When it comes to collecting airline fees, Delta is the leader of the pack, according to numbers released Monday by the Bureau of Transportation Statistics.
In the first quarter of 2014, Delta collected $191 million in baggage revenues and $220 million in reservation cancellation or change fees. Delta was followed by United, which collected $147 million in bag fees and $194 million in change fees.
Other fees, such as seat assignments and on-board purchases, are not tabulated separately by the bureau.
All told, the top 16 U.S. airlines collected $790 million in bag fees and $726 million in cancellation or change fees during the first quarter. Compared with the same period a year ago, that's a 1.4 percent drop in overall bag fees (from $801 million in the first quarter of 2013) and an almost 6 percent increase (from $685 million) in reservation cancellation and change fees.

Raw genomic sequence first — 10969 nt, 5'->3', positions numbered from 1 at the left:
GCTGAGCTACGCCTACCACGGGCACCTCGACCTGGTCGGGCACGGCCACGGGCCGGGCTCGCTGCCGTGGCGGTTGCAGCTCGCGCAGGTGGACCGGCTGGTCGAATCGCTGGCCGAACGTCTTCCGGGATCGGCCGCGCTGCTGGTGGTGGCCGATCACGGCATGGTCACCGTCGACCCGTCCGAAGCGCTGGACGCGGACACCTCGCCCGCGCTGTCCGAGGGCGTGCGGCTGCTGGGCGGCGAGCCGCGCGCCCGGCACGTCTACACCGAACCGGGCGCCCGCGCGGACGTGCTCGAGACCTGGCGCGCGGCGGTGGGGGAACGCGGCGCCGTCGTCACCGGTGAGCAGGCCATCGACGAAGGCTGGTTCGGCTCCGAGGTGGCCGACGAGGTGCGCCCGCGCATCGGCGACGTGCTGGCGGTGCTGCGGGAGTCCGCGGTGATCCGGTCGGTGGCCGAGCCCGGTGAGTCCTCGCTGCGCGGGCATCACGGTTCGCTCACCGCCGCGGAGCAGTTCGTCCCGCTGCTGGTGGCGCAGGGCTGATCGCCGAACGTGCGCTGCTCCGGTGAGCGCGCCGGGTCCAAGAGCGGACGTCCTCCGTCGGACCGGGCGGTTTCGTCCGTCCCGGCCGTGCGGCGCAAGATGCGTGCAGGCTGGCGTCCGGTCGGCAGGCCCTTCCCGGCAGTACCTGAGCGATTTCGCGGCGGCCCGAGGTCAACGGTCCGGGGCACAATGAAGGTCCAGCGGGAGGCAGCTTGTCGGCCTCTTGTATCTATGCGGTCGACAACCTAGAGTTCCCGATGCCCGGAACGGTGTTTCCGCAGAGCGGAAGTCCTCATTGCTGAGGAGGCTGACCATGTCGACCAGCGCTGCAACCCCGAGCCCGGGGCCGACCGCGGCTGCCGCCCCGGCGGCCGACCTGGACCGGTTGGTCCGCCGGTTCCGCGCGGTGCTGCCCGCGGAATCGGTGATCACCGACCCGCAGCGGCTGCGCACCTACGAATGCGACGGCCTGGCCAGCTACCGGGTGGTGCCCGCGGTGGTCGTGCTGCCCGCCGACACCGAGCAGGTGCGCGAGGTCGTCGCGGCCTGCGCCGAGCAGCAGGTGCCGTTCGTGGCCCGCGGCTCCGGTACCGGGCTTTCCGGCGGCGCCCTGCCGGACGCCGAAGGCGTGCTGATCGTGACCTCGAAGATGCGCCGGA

Overall, the fees helped boost the profits of the 27 U.S. regularly scheduled service airlines to a combined $1.7 billion pre-tax operating profit for the first quarter of 2014.
That's up 188 percent compared with a profit of $589 million during the same time last year, according to the calculations of the BTS, a branch of the U.S. Department of Transportation.